Still, we were quite a contrast, the inmate/patient and I, sitting in Room 2 of that particular jail a couple of weeks ago. His blood test was positive for syphilis and negative for HIV, he had already received his three weekly penicillin injections, and was going to court the next day with a hopeful release coming shortly thereafter. We spent about an hour talking about his infection, his drug use, his 38 year-old self living between the Street on the east side of town and his aunt’s house on the west, his being a self-professed “entrepreneur” who earned a living by dumpster-diving and rescuing various household items and video game terminals from said trash cans. He said people “get mad and throw everything away…perfectly good cameras, Xbox and PlayStation consoles, watches, iPhones, kitchen appliances, you name it.” He managed to get arrested, this time, he says, after having just climbed out of a dumpster while wearing only his boxers and a pair of socks. He said the police were called about a noise disturbance or some other shit happening in the alley, said he was minding his own business and didn’t notice everyone else running away, said the cops ran his name and then told him that he was going to jail on an old warrant. He asked if he could at least put on his pants and they told him no. The man explained to me that he had finally turned his life around, was focusing on staying out of trouble, taking care of his kids, not using so many drugs, all of it; he was getting squared away and then the police showed up.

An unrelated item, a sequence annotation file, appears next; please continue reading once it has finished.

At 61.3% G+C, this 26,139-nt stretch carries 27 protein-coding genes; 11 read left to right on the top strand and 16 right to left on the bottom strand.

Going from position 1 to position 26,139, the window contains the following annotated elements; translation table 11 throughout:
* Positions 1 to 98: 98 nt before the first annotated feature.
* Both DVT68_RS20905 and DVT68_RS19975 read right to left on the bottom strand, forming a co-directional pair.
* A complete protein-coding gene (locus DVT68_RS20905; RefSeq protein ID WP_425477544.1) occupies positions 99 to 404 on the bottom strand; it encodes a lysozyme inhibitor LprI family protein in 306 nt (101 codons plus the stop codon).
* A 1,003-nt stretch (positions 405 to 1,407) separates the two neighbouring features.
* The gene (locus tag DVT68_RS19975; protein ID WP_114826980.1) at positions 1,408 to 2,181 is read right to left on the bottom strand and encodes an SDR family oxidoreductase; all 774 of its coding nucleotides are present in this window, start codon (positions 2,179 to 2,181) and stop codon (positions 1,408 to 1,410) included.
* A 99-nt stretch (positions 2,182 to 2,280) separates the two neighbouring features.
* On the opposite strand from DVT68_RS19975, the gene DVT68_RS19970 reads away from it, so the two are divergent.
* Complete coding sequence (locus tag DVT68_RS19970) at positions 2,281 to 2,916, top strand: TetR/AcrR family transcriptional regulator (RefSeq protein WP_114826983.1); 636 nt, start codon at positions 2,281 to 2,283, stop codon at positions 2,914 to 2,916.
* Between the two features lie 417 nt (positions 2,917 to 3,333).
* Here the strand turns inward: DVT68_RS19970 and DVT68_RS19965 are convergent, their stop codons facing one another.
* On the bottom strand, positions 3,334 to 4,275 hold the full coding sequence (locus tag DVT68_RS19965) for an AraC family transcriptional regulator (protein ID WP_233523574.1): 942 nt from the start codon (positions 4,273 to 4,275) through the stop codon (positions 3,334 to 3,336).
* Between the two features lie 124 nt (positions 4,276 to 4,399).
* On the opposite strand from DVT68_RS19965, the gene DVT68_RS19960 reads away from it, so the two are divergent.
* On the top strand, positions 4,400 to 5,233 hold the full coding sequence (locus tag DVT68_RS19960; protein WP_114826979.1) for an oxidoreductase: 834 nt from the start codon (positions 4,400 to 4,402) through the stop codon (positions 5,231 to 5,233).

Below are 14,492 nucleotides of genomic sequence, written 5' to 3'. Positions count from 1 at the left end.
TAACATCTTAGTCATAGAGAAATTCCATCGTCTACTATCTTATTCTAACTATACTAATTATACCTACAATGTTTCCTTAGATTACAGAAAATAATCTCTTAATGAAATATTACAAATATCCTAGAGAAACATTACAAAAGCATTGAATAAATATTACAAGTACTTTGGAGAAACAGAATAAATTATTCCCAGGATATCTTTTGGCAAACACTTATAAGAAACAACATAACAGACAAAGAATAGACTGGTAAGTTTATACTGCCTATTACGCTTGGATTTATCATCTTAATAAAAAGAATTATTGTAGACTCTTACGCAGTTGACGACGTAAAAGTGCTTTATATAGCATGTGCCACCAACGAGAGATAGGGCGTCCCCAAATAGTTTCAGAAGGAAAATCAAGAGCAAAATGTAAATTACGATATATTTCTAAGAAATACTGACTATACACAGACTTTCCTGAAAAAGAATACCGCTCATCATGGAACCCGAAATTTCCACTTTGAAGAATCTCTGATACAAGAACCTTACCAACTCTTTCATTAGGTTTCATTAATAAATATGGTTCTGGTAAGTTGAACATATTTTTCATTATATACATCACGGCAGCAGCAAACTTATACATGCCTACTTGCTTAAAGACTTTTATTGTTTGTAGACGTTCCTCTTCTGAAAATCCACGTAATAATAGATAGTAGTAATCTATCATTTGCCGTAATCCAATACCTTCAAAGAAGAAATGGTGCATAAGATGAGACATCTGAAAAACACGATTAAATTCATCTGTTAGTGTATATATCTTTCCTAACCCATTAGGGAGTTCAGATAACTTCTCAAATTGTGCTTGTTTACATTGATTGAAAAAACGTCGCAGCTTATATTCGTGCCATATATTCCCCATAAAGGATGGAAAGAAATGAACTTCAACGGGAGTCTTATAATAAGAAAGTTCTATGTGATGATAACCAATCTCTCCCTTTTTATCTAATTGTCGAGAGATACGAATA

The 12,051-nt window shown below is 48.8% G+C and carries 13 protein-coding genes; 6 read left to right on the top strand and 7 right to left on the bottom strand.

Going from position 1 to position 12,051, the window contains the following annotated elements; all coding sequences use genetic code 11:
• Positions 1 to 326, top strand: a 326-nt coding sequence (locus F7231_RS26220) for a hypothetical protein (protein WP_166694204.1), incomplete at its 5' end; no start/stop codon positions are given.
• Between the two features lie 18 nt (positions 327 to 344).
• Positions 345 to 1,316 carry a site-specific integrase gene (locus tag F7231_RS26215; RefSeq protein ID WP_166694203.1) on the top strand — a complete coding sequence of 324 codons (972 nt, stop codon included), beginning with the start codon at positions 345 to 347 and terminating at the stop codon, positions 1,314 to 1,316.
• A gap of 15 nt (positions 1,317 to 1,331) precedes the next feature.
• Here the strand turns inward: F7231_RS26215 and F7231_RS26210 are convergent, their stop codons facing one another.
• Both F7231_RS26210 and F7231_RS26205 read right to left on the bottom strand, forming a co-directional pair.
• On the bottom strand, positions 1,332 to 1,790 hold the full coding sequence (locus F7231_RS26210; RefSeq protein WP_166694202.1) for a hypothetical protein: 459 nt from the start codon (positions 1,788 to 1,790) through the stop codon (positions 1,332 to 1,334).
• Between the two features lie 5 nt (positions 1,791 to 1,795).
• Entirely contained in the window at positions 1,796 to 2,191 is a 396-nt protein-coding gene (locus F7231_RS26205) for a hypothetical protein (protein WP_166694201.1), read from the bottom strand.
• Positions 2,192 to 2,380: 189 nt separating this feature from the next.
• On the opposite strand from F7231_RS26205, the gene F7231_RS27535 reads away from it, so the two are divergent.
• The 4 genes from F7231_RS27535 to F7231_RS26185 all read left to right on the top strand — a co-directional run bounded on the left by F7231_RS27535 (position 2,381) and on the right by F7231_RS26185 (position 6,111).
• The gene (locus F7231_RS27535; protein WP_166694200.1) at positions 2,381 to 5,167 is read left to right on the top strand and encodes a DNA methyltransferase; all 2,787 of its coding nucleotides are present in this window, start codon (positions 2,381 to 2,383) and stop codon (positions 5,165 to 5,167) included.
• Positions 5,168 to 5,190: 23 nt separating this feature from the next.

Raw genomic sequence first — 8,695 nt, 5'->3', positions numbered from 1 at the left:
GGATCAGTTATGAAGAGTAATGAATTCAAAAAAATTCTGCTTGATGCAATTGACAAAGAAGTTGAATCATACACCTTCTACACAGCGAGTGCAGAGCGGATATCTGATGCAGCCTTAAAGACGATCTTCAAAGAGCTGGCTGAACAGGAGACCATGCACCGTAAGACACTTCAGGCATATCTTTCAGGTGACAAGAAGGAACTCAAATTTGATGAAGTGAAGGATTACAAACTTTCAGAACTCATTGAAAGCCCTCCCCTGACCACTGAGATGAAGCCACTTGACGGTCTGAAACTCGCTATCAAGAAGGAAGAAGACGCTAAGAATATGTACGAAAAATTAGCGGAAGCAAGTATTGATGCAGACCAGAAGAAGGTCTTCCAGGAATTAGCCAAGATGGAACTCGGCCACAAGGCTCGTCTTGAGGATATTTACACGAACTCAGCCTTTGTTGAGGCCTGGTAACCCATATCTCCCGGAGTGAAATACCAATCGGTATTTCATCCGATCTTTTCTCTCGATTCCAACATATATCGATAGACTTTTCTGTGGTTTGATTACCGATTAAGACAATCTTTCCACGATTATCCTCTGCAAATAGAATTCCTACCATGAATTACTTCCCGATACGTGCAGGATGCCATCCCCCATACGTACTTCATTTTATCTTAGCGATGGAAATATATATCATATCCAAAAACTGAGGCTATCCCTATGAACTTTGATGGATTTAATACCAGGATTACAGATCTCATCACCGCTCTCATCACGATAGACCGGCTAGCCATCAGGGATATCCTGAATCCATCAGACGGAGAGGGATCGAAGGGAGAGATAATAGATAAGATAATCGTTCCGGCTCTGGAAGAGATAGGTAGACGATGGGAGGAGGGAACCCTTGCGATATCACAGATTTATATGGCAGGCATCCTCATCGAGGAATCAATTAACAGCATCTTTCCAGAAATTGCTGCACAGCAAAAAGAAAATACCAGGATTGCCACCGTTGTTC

The conversation also touched on risk behaviors and sexual partners, those people who could be the source of his infection, or a spread, the unwitting origins or beneficiaries of his known or unknown sore(s), the new homes for his self-grown and cork-screw shaped bacteria that entered their blood streams within 30 minutes of their couplings, that would incubate for three or four weeks and then cause sores on their bodies, on their organs of generation, or in their mouths or nether regions…whatever body part they used for that fleeting act that exposed them to his sore(s). The literature claims that they are painless, the sores, unless they’re infected with another bacteria or virus, and they can be the size of a pinhead or a quarter, so maybe they would be unknown, or maybe they would be noticed and not of concern. At any rate, some would get attention and some would get neglected. The neglected ones would resolve on their own and the sore’s owner would be relieved or still unconcerned…for another couple of weeks or months…until the rash appeared in chicken-pox form, or like a heat rash, or welt-like, but not itching…spots on the palms of their hands and soles of their feet, or chunky wart-like protuberances or wet and snotty sores in their mouths or other mucous membranes…maybe they would even lose their hair, clump-like disappearances, or fading and gone mustaches or eyebrows.